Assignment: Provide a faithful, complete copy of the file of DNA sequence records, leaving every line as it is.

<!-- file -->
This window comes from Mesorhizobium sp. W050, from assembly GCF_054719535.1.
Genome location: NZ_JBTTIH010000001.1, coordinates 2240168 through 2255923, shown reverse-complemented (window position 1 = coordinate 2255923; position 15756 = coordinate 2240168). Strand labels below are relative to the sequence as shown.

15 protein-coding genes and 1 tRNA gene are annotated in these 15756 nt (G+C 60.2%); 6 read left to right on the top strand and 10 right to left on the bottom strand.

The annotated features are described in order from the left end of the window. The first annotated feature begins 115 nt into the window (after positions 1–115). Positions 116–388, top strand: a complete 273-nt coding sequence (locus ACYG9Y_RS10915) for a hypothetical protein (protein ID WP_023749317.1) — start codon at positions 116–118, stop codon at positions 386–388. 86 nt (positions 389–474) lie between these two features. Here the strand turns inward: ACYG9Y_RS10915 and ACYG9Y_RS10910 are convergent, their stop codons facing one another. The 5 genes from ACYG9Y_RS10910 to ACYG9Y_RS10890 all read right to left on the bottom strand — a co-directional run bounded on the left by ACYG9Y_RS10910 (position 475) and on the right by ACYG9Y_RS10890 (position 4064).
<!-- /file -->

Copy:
This window comes from Mesorhizobium sp. W050, from assembly GCF_054719535.1.
Genome location: NZ_JBTTIH010000001.1, coordinates 2240168 through 2255923, shown reverse-complemented (window position 1 = coordinate 2255923; position 15756 = coordinate 2240168). Strand labels below are relative to the sequence as shown.

15 protein-coding genes and 1 tRNA gene are annotated in these 15756 nt (G+C 60.2%); 6 read left to right on the top strand and 10 right to left on the bottom strand.

The annotated features are described in order from the left end of the window. The first annotated feature begins 115 nt into the window (after positions 1–115). Positions 116–388, top strand: a complete 273-nt coding sequence (locus ACYG9Y_RS10915) for a hypothetical protein (protein ID WP_023749317.1) — start codon at positions 116–118, stop codon at positions 386–388. 86 nt (positions 389–474) lie between these two features. Here the strand turns inward: ACYG9Y_RS10915 and ACYG9Y_RS10910 are convergent, their stop codons facing one another. The 5 genes from ACYG9Y_RS10910 to ACYG9Y_RS10890 all read right to left on the bottom strand — a co-directional run bounded on the left by ACYG9Y_RS10910 (position 475) and on the right by ACYG9Y_RS10890 (position 4064).